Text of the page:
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Abstract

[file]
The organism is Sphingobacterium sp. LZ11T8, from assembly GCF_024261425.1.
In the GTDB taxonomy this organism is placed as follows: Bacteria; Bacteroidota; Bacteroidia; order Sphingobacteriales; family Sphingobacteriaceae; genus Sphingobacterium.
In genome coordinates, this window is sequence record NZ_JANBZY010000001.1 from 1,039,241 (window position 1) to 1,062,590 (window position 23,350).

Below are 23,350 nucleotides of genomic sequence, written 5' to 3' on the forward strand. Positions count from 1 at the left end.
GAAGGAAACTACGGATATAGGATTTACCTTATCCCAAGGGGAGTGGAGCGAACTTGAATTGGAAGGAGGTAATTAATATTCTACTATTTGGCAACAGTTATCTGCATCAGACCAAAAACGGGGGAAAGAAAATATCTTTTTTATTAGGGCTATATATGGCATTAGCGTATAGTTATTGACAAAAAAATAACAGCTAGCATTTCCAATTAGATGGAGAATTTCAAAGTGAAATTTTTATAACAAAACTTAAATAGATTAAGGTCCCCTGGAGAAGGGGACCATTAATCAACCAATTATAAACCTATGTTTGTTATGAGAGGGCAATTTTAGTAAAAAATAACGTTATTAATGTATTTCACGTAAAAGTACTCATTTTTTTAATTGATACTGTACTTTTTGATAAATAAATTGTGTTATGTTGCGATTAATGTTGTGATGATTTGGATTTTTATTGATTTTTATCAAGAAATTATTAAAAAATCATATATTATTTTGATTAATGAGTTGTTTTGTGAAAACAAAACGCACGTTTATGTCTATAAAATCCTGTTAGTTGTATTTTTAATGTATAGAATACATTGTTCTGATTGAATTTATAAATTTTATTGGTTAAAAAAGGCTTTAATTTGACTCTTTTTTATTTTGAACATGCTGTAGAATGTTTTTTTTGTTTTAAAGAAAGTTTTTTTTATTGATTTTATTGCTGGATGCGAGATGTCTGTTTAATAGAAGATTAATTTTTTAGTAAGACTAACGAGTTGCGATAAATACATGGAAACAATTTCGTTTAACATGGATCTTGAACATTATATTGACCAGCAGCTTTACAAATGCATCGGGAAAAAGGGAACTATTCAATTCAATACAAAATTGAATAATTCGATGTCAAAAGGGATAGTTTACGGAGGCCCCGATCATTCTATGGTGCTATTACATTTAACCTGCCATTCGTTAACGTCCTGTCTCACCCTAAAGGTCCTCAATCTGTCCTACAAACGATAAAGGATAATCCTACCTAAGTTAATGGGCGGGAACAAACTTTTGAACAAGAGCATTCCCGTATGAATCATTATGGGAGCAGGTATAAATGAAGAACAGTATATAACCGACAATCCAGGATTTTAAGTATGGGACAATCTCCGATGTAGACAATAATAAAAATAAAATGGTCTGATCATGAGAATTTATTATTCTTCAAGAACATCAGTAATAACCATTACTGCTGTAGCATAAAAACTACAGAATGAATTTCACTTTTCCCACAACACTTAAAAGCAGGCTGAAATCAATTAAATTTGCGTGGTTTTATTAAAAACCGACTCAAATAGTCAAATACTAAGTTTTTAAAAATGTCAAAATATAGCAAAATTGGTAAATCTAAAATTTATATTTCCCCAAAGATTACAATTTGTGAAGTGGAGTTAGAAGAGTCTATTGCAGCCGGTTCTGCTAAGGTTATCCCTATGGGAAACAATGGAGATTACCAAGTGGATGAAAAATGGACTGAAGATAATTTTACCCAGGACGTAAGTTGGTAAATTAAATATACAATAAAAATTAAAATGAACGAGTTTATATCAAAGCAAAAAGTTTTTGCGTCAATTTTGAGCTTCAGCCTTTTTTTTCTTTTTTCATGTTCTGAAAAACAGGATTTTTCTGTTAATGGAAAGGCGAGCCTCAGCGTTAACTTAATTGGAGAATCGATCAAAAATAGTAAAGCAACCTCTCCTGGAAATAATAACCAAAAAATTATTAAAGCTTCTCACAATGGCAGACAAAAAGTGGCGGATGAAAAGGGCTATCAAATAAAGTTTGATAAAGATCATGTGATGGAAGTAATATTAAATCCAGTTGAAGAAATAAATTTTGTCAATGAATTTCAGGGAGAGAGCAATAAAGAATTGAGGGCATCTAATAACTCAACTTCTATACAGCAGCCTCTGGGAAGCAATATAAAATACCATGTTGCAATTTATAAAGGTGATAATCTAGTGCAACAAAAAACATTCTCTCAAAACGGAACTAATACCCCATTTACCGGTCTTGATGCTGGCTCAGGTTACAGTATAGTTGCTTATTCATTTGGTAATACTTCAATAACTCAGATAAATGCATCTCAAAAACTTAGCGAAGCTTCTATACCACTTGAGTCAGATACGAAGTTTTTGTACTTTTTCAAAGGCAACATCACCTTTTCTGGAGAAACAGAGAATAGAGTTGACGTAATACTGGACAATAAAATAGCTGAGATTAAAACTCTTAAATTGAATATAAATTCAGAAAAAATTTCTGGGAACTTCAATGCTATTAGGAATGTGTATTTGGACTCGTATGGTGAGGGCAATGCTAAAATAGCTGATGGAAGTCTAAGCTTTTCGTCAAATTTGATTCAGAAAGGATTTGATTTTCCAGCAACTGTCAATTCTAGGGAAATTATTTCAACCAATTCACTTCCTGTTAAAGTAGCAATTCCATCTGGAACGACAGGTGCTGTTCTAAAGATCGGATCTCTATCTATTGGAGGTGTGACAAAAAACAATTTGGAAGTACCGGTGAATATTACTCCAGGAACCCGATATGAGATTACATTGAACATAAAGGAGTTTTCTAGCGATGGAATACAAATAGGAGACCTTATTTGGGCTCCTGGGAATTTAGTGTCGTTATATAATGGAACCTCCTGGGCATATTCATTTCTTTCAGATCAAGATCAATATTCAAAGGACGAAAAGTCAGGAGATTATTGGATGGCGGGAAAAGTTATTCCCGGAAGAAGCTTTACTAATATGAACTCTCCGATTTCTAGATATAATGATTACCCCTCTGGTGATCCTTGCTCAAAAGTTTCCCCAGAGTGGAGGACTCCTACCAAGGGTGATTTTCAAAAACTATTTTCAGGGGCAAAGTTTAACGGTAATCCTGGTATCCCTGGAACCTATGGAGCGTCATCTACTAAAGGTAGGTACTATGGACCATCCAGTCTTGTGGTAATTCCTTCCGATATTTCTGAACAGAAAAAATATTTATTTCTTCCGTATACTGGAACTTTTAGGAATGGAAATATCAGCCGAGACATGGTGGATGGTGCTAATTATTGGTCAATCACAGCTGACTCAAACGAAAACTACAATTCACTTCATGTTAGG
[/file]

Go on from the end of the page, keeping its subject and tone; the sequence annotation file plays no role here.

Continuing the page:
During China’s Cultural Revolution (1966-76) political pilgrimage was a tool for promoting the communist ideal of collectivism. This paper explores the creation in the 1960s by Chairman Mao Zedong of one of the foremost sites of political pilgrimage, the small agricultural commune of Dazhai in north-central China. I argue that in the days of militant atheism, all the factors usually associated with the creation of a religious pilgrimage site were present and utilized to great effect by the communists to create a ‘super symbol’ of China’s desired future. These factors included a miracle, charismatic leadership, altruism, poignant sites of historical significance, rituals of remembrance, and a sacred mission that would inspire the impoverished Chinese masses to strive unceasingly towards the revolution’s goals. Through careful marketing (and propaganda), national leaders sold the Dazhai story to the Chinese people through political speeches and media reporting, and persuasive posters, banners and songs. At its peak, millions of peasants visited the commune, either voluntarily or at the invitation of the state, to learn about Dazhai’s agricultural techniques and the peoples’ spirit of self-sacrifice. In this paper, I describe my own visit to Dazhai from Australia in 1977 and speculate on the long-term legacy of the Dazhai agricultural experiment, and of this political pilgrimage. In contemporary Dazhai, tourists have the opportunity to reflect on the commune’s heroic past, but also to consider the environmental damage caused by a model of development that was rich in revolutionary zeal but poor in science.

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